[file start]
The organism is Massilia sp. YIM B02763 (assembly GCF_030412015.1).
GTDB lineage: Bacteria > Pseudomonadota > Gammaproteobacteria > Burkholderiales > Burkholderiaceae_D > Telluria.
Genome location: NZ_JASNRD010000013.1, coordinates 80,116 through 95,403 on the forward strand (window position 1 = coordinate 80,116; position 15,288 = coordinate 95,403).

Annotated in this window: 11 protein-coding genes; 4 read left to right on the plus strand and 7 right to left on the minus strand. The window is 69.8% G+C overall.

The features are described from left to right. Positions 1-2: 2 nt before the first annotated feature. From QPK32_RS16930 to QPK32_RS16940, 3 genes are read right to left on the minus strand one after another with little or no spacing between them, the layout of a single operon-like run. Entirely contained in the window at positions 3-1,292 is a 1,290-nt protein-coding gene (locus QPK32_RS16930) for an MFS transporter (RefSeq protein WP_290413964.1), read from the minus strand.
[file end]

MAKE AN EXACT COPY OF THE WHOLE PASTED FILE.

The organism is Massilia sp. YIM B02763 (assembly GCF_030412015.1).
GTDB lineage: Bacteria > Pseudomonadota > Gammaproteobacteria > Burkholderiales > Burkholderiaceae_D > Telluria.
Genome location: NZ_JASNRD010000013.1, coordinates 80,116 through 95,403 on the forward strand (window position 1 = coordinate 80,116; position 15,288 = coordinate 95,403).

Annotated in this window: 11 protein-coding genes; 4 read left to right on the plus strand and 7 right to left on the minus strand. The window is 69.8% G+C overall.

The features are described from left to right. Positions 1-2: 2 nt before the first annotated feature. From QPK32_RS16930 to QPK32_RS16940, 3 genes are read right to left on the minus strand one after another with little or no spacing between them, the layout of a single operon-like run. Entirely contained in the window at positions 3-1,292 is a 1,290-nt protein-coding gene (locus QPK32_RS16930) for an MFS transporter (RefSeq protein WP_290413964.1), read from the minus strand.